Li Ying, Ying the Label
The creative behind this Singapore-based fashion label talks her passion for painting, her interest in introducing new technologies to her design process and the current state of the fashion scene in the city.
Instinctive, attentively minimalistic but far from the ordinary, Li Ying uses fabrics as her canvas and she takes wearable art to greater heights through her chic hand-painted prints.
After studying for four years in Melbourne, Li Ying noticed a lack of vibrancy in fashion on her return to Singapore. She soon filled the gap by translating her passion for painting into fashion and hence, created Ying the Label.
Enthused by the simple things in life, her designs are created using abstract brush strokes dipped in whimsical colour palettes. The result? Unique and poetic prints that transcend seasons and inspire you to had a splash of colour to your wardrobe.
Li Ying shares how digital printing has affected her design process, how her personal style translates to her designs as well as her approach to business and some useful tips for emerging designers in this engaging interview.
It’s all about being yourself. You need to feel the passion for inspiring people with what you do. Let your designs reflect who you are. Be truly passionate – you will realise this is what keeps you up all night, and it will be all worth it.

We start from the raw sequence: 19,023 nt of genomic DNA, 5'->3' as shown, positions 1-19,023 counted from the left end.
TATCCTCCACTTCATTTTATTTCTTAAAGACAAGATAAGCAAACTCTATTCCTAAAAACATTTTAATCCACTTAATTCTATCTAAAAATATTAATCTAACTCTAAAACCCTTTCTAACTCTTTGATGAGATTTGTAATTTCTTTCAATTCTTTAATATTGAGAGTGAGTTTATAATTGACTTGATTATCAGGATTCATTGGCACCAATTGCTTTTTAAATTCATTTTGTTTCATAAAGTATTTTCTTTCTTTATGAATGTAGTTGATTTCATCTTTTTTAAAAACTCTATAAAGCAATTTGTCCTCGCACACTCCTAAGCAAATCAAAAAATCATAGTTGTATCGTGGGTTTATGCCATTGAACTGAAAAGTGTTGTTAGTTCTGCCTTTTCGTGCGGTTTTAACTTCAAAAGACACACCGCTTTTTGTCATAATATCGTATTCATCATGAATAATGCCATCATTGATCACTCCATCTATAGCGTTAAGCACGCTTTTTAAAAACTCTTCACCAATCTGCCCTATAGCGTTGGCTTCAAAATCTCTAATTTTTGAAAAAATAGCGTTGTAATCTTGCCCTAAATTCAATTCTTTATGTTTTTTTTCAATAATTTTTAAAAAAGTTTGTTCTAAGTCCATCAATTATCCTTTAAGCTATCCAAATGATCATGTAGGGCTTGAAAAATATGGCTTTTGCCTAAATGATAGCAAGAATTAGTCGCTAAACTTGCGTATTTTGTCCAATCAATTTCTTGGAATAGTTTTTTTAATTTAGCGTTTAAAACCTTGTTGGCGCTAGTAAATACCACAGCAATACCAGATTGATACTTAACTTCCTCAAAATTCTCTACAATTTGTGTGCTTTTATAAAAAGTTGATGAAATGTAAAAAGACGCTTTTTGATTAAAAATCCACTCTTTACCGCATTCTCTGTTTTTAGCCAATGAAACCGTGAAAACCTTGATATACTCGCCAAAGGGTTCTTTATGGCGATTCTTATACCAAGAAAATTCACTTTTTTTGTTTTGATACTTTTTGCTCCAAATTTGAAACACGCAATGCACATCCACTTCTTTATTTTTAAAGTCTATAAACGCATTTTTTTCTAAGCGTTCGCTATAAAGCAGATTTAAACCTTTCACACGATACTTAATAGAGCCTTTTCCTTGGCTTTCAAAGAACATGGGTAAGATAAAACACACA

Image: Founder, Li Ying
Tell us about yourself as a designer. How did you decide to become a designer/founder of your own label?
I studied in Melbourne for 4 years, and the fashion there was always vibrant and colourful. People were dressed in prints! When I came back to Singapore, I realised I could not find anything like what I found in Australia, and I thought I needed to make Singapore fashion a tad bit more colourful.
How did the idea for Ying the Label transpire?
I always had a passion for painting. Therefore, I decided that I wanted to use my passion, and hopefully talent and translate them into wearable art. That was how Ying started.
Who is behind the brand and what roles do they play?
I am the person in charge of designs and conceptualising. I do have a great family who supports me, and 2 staff who helps me with marketing and sales, as well as operations.
Tell us about your design process.
I get inspired by my everyday, and usually by emotions. Colour palettes are highly dependent on my thoughts and emotions. I love painting abstract flowers and nature. Hence, I draw my inspirations from landscapes and nature, but I paint them as my own interpretation.
Every art piece has a story behind it. Once I am done painting, I then discuss with my team on how this can be translated onto fabrics and made into clothes. Hence, my silhouettes are not usually complicated, but very easy to wear, as I like the art to take the spotlight.
How was this process affected when introducing digital printing? Was there a difference in method/quality since you’ve used digital printing methods in previous collections?
Digital print, especially the technology that Epson provides, allow me to firstly replicate my art pieces almost exactly onto fabrics. Also, it gives me the flexibility of printing lesser minimum order quantities (MOQ), and I am able to make my art pieces more exclusive. The turn around time is fast, and it really makes the whole process more efficient.